Acclaimed as she is for “making the old new,” Chaney is not a nostalgic. The songs on Shelter are beyond time-bound fashion. They mirror Chaney’s belief that “a preoccupation with being contemporary is an overrated concept.” In Shelter’s track, “Roman Holiday,” the present is gratefully celebrated, central to the song’s swing back and forth through the ancient past, and the hope that the “now” will lead to a fulfilled future.
“This is our time/ Under umbrella pines/ . . . maybe joy will win/Maybe this will bring/Fruits we never ate before/A feast on futures lore, that we’re building/Through broken triumphal arches/Thank God, you exist.”
Shelter is rich and many-layered. At once subtle, beautiful, edgy, its music and lyrics are always memorable. And as Jon Pareles stated in the New York Times, “In her quiet way she’s radical.”
Not the least of Chaney’s radicalism is her form. Honed over time, it is her trademark blend of folk-like instrumentation and mainstream pop, underpinned with the rigor of the Classical. This is well exemplified in “Shelter,” for example:
“In this house/On a hill/Where I’ve come to see/What is real/All I find is illusion
/Urgently she sees Spring grow/Build to a stream/On it flows/Till Autumn falls, golden
Leaves her silent, scolded…Not wond’ring why the days end/With the sun in the West/At night I hang/From the ledge/By moon, by Pleiades/In all the shining mystery”
“I had been on the road a lot and was struggling with the grit and loneliness of urban life. I think I’d been questioning what home, belonging, a sense of purpose, and my own culture even meant. I’m not sure I believe that home is necessarily a specific place. I think it’s more often somewhere that houses love. I’d been craving wilderness, and a return to essentials for a long time. Then, while touring in the US, I realized the place I needed was already in my life. It was ancient, barely habitable, and remote.’
So, “the home for my work on Shelter was a crumbling eighteenth century cottage in the austere but magical hills of the North Yorkshire Moors—a family retreat since my teens, with no electricity or plumbing, where the only water comes from a spring. We brought out an Arts and Crafts Bechstein piano and an old wood burner to the house; and as summer’s end turned to autumn’s shorter, colder days, the room with the upright and stove fuelled my stay.”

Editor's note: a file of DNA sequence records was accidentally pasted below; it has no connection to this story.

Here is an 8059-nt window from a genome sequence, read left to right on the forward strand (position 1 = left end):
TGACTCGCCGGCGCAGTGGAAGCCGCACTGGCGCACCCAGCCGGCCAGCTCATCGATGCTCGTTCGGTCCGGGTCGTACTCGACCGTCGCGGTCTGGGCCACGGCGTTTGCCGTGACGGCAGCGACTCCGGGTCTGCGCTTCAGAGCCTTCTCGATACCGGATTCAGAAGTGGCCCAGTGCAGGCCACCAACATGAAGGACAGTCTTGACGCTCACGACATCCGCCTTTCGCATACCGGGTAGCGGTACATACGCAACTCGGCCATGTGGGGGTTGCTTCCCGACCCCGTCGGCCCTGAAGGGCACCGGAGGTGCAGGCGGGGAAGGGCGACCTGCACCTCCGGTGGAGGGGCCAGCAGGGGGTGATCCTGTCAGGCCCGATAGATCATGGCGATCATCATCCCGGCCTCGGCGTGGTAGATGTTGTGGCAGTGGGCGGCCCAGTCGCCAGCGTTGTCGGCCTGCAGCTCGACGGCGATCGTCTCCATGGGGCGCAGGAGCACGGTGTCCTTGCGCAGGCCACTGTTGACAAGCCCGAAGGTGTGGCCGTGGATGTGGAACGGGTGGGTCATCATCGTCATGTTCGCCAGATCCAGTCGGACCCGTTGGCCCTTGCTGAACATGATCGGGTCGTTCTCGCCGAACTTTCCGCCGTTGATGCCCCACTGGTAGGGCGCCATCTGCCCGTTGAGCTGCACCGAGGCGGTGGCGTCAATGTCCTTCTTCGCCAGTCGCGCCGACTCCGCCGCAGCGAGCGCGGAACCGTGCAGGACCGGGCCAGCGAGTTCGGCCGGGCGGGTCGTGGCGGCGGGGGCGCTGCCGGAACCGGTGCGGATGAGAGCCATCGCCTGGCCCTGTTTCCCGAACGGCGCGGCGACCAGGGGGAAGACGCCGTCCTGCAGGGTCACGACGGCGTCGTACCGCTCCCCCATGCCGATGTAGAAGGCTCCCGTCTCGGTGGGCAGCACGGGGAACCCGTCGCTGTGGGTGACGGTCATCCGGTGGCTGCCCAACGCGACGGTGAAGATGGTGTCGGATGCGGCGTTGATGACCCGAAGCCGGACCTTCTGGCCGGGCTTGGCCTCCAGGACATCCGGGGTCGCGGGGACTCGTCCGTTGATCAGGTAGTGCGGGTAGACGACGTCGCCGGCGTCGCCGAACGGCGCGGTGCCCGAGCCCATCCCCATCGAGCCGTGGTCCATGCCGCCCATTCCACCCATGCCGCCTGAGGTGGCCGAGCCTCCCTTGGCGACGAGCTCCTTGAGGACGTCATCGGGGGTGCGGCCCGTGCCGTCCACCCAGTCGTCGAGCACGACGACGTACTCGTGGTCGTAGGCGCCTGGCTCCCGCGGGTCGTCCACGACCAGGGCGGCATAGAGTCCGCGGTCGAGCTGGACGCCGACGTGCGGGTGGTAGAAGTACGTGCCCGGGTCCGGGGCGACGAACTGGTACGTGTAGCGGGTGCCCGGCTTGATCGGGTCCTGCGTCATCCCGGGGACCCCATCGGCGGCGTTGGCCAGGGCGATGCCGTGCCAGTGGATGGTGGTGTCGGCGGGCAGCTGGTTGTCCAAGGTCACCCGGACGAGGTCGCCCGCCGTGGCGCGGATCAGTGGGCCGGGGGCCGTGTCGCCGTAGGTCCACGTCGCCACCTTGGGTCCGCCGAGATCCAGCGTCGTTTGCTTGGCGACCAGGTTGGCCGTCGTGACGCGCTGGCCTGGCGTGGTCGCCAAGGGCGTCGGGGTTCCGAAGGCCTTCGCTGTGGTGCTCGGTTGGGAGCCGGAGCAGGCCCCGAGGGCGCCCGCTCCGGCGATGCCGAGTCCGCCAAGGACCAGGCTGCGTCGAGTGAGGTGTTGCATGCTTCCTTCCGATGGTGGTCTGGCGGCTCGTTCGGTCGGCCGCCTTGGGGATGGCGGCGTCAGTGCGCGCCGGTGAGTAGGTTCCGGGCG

While writing in Yorkshire, Chaney fell into the rituals and limitations of basic living. By isolating herself like this she discovered what her needs were, what home might be, physically, emotionally, and culturally. “I went to dark places, faced some of my demons. Being there also inspired me and became a metaphor for the very thing I was writing about.”
“Everyone rallied round to help me dream/But when I came to that place I did not feel/The way I was supposed to/Things, it seems, that others do/So here I am, free from distraction/Beauty, fear, at my disposal/But I dismiss each kernel as/A start I cannot finish/Give me warmth, give me shelter/Give me food, bring me water/But till I come to befriend and face/The demons do persist” —“Shelter”
“In relation to songwriting I’ve always wanted to dispel the Romantic notion of needing to suffer in order to make good art. I also wanted to suffer less in life!” And yet, ironically, Chaney found that going out into the wilds and a “house on the hill,” a “shelter,” might have been an exploration of just that. “In the album I’m trying to talk about the extraordinary ways in which humans can feel ‘sheltered’—either through a material sense of security, or through religion, or spirituality. A sense of belonging transcends not only a roof over your head but also meaning in your life.
“All these things are in the songs. That’s why the album is called Shelter. It’s a paean to what the little cottage on the North Yorkshire Moors represents and to downtown Manhattan, replete with its wealth and growing homeless population, the latter’s plight encountered every day en route for the studio. It’s about the communities we encounter every time we set foot outside our doors. In this sense, Shelter is perhaps a metaphor for Old World versus New World, simplicity versus sophistication and complexity, folk culture versus modernity. I don’t think any one of those is possible or even desirable without the other. But it’s how you straddle and embrace them both, in life and in art that matters. I was so happy to find a title track that’s an umbrella for the meaning of the whole record.”
Chaney hopes the album becomes something of “a refuge for listeners; a Shelter.”
Videos & Press
Nonesuch Releases English Singer, Songwriter, and Multi-Instrumentalist Olivia Chaney’s Shelter, produced by Thomas Bartlett, on June 15
Grammy-nominated Chaney to perform at London’s Hoxton Hall on Tuesday, June 19 and NYC’s National Sawdust on Tuesday, July 31 “Whether she’s singing old songs or her own, Ms. Chaney destabilizes them, turning them into rhapsodic, immediate dramas, giving listeners a reason to hang on every phrase and inflection … Her voice holds the purity, […]